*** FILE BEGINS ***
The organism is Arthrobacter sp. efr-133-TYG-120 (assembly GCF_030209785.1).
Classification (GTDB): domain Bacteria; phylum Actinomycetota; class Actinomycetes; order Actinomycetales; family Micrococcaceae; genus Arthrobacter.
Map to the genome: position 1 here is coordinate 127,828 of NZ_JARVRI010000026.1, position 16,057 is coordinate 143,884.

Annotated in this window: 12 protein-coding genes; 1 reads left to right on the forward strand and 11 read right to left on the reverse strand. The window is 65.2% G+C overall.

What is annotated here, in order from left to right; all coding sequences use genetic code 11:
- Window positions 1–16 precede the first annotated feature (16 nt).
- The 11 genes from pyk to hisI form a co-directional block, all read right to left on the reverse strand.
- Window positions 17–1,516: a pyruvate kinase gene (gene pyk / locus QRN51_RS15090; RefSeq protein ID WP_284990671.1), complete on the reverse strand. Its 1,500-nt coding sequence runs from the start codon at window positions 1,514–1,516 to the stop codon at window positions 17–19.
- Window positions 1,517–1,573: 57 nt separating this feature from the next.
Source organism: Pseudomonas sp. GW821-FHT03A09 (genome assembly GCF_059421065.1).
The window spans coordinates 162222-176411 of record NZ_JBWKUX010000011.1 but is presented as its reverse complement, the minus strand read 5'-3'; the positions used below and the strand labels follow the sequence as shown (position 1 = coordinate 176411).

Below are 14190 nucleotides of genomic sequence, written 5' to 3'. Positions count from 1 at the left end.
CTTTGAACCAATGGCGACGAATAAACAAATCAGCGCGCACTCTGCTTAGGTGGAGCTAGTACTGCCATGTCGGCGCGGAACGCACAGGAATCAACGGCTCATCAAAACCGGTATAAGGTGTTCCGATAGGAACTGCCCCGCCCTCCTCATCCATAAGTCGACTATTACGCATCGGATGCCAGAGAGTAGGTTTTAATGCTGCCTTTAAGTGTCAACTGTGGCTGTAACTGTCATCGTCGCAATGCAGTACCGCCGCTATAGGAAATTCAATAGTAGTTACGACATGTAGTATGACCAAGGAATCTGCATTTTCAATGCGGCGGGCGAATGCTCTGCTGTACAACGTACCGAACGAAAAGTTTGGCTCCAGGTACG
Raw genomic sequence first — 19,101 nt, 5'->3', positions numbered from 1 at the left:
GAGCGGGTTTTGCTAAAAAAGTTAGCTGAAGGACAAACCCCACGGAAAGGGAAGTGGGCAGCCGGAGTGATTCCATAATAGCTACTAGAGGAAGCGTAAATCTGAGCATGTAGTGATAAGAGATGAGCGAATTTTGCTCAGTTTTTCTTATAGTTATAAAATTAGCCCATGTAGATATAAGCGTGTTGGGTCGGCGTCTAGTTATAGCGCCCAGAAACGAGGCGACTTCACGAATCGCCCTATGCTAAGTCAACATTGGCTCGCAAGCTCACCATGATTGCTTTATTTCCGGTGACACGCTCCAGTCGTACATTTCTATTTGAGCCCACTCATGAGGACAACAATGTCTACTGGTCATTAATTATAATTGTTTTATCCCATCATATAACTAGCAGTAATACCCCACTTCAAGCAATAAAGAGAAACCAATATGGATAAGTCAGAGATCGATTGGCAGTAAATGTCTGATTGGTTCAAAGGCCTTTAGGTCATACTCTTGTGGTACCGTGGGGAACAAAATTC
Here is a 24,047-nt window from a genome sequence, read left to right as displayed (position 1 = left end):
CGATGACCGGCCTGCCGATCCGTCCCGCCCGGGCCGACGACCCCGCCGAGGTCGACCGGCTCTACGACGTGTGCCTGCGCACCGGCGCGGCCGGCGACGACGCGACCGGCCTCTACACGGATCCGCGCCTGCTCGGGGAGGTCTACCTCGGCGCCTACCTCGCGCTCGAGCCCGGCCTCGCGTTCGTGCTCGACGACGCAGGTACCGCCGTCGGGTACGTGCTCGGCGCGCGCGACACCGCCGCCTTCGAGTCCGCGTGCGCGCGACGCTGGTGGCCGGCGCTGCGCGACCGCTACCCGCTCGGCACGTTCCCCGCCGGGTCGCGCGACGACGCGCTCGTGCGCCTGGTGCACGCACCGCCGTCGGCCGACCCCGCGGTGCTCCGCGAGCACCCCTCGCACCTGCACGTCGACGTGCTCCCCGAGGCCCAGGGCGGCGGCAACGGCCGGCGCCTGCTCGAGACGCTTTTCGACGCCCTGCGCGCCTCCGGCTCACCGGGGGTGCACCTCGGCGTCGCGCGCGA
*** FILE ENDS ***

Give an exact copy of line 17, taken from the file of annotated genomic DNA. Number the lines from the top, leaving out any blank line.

CGATGACCGGCCTGCCGATCCGTCCCGCCCGGGCCGACGACCCCGCCGAGGTCGACCGGCTCTACGACGTGTGCCTGCGCACCGGCGCGGCCGGCGACGACGCGACCGGCCTCTACACGGATCCGCGCCTGCTCGGGGAGGTCTACCTCGGCGCCTACCTCGCGCTCGAGCCCGGCCTCGCGTTCGTGCTCGACGACGCAGGTACCGCCGTCGGGTACGTGCTCGGCGCGCGCGACACCGCCGCCTTCGAGTCCGCGTGCGCGCGACGCTGGTGGCCGGCGCTGCGCGACCGCTACCCGCTCGGCACGTTCCCCGCCGGGTCGCGCGACGACGCGCTCGTGCGCCTGGTGCACGCACCGCCGTCGGCCGACCCCGCGGTGCTCCGCGAGCACCCCTCGCACCTGCACGTCGACGTGCTCCCCGAGGCCCAGGGCGGCGGCAACGGCCGGCGCCTGCTCGAGACGCTTTTCGACGCCCTGCGCGCCTCCGGCTCACCGGGGGTGCACCTCGGCGTCGCGCGCGA